But, even though subjectivity is a problem, it can actually be helpful. If someone gives your script a low score, but another reader ranks it much higher, you have to ask yourself questions about the reasons for the discrepancy in scores. It may be that neither of the readers is at fault. The origin of this critical discordance may lie within your script. Maybe it was the subject material itself, or maybe it was the skill with which you handled it. Some readers are more forgiving than others. I have read scripts with really great material that was, honestly, pretty wretched in the presentation, but I knew that it could all be rewritten to be excellent. The comments of the two reviewers may be helpful in your re-evaluation of your work.

I know that it is puzzling and frustrating to put your heart into something, and then one reviewer gives it an 8 and another a 4. But this is what you always face with any kind of literary work. It is unavoidable that some people will like your work (well, not always) and others will hate it (even if they do not come right out and say so). But the task is always to reach people and make them react favorably. If your script is not working for a reader, it means only that and nothing more. Somebody did not have the reaction that you had hoped. But the reader, no matter how knowledgeable and "experienced" in reading scripts, is still just a person reacting to your story and your characters. Your task is to decide how big a problem his negative response is for your screenplay. If he did not like what you did, you can bet that some other people in your potential film audience would not like it, either. You may be justified in writing off his reaction as an outlier, but on the other hand it could be valuable in helping you to assess whether you are communicating in the way that you wanted.

Final Comment

Okay, I have worked on this screed for about three hours, and I am not going to go back and try to clean up any mess from my continuing edits as I wrote. I will close with a story that is relevant, I think.

From time to time I read a script from Zoetrope. In the not too far distant past, I read a script that pertained to a particular interest of mine. It was a great idea, provided that you have an interest in the general topic. I approached the screenplay with enthusiasm.

However, the writer made the almost universal mistake of having a weak second act. He left some things unexplored and undeveloped that would have added to the strength of the script. And I have to say that it was probably the worst-written work that I have seen in a long time. (I would say that it was the worst that I have ever seen, but that might be stretching it a bit.)

What do you say when sentences are incoherent and full of grossly bad grammar and spelling? What do you say when scenes and sequences would have to be redeveloped because of contradictions or illogical connections?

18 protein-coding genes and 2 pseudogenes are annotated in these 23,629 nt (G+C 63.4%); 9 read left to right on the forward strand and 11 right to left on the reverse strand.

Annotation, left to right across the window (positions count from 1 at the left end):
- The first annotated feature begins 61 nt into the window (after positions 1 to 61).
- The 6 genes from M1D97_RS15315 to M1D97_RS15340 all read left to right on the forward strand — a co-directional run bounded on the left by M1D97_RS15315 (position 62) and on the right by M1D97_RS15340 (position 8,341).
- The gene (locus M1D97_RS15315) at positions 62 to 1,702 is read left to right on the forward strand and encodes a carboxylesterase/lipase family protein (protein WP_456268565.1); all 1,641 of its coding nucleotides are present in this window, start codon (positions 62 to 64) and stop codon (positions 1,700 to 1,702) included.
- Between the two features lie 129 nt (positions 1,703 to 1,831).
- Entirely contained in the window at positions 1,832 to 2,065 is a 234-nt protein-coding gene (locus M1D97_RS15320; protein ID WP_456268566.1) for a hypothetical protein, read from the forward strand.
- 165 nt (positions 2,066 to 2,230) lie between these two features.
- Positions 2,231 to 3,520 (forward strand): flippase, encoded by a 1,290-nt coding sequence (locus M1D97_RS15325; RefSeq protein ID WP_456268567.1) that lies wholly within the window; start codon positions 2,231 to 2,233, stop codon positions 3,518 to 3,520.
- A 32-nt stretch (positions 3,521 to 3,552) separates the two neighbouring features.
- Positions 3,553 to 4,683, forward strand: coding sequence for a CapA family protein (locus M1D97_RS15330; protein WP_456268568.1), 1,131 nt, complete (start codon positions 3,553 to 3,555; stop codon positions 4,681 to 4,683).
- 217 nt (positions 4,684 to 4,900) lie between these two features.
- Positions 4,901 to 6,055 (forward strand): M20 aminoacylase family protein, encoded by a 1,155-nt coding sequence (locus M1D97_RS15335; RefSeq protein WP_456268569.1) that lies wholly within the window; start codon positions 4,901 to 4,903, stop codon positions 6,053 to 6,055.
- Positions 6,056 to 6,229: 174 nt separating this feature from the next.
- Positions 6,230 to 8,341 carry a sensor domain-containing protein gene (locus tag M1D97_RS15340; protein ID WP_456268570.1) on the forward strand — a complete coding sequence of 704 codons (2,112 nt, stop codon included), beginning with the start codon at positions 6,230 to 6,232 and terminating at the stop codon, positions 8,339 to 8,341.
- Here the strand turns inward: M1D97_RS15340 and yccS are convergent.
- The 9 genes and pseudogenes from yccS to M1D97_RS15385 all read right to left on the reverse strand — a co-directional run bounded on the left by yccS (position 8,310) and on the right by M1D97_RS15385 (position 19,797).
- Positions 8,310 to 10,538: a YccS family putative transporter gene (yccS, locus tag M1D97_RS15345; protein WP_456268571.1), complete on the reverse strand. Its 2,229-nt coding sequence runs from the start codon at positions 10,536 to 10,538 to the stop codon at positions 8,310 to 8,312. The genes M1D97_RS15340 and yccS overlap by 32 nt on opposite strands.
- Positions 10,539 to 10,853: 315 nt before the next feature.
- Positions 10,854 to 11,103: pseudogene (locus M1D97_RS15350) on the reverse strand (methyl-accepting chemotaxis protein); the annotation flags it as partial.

How do you score something like this, which has considerable potential but is really a failure in its handling of the material? What could have been something excellent became stereotypical, trivial, trite, and predictable. And, again, terribly written.

I spent at least a day in writing up a detailed analysis of the screenplay. I pointed out the technical issues, the lack of logic in a few places, and the need for development within the plot. It all ran to several pages. In scoring his script, I gave him mostly low-to-average scores. I also expressed my interest in the subject, so he presumably knew that I was not being critical because I did not like what he wrote about.

He never responded to my criticism. I have done reviews on Zoetrope for probably fifteen years, and he may be the only person who never replied to me in some way.

Okay, he was probably angry. I get it. But ... you know what? His script was then voted Best of the Month (or whatever it is called).

So now the guy probably thinks that I am just an idiot who did not appreciate his work, while other reviewers were more "competent" in their assessments. In the long run, he got the external validation that he was looking for.

"The fact that you have seen professionals write poorly is no reason for you to imitate them." ó ComicBent.
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Old 04-08-2016, 03:51 AM   #10
Join Date: Mar 2016
Posts: 693
Default Re: An Open Letter to Franklin About the Black List

These changes sound like it would be labor intensive and incur additional costs for the company. The Blacklist, is after all, still a business that has to keep itself profitable. It would mean additional manpower be used to take time to catalogue all of this, when I feel like if the Blacklist would just address the over-exposure concerns expressed in the other would be much more helpful.

I would much rather the Blacklist offer an additional premium service, where the customer pays a lot more for coverage or development notes to privately cover a script rather than hosting the script.....then, if it reaches the magic cutoff of 8, be eligible for promotion by the Blacklist. Quite frankly, I don't think a script lower than an 8 would move the needle that much anyway.... If it hovers close to an 8, maybe have additional feedback of how to get it to an 8. Agents, producers and managers are busy people and have amazing rosters....the only thing that's going to get them excited is a script that's at least an 8 level or above. They already have plenty of flawed scripts. And, just like with anything else, you buy many purchases at your own risk. If you want to pay for 10 script reads and are getting 4's....that's your prerogative.... I don't have a problem with that. The Blacklist, as a company, has a right to be profitable. Having a premium service at a higher rate, means that it would attract more high quality readers since they would be attracted by the higher pay....and it would alleviate some of the long turnaround problem by having a larger roster of high quality readers. There's a segment that would rather get evaluations to see if they reach an 8, without having to host it.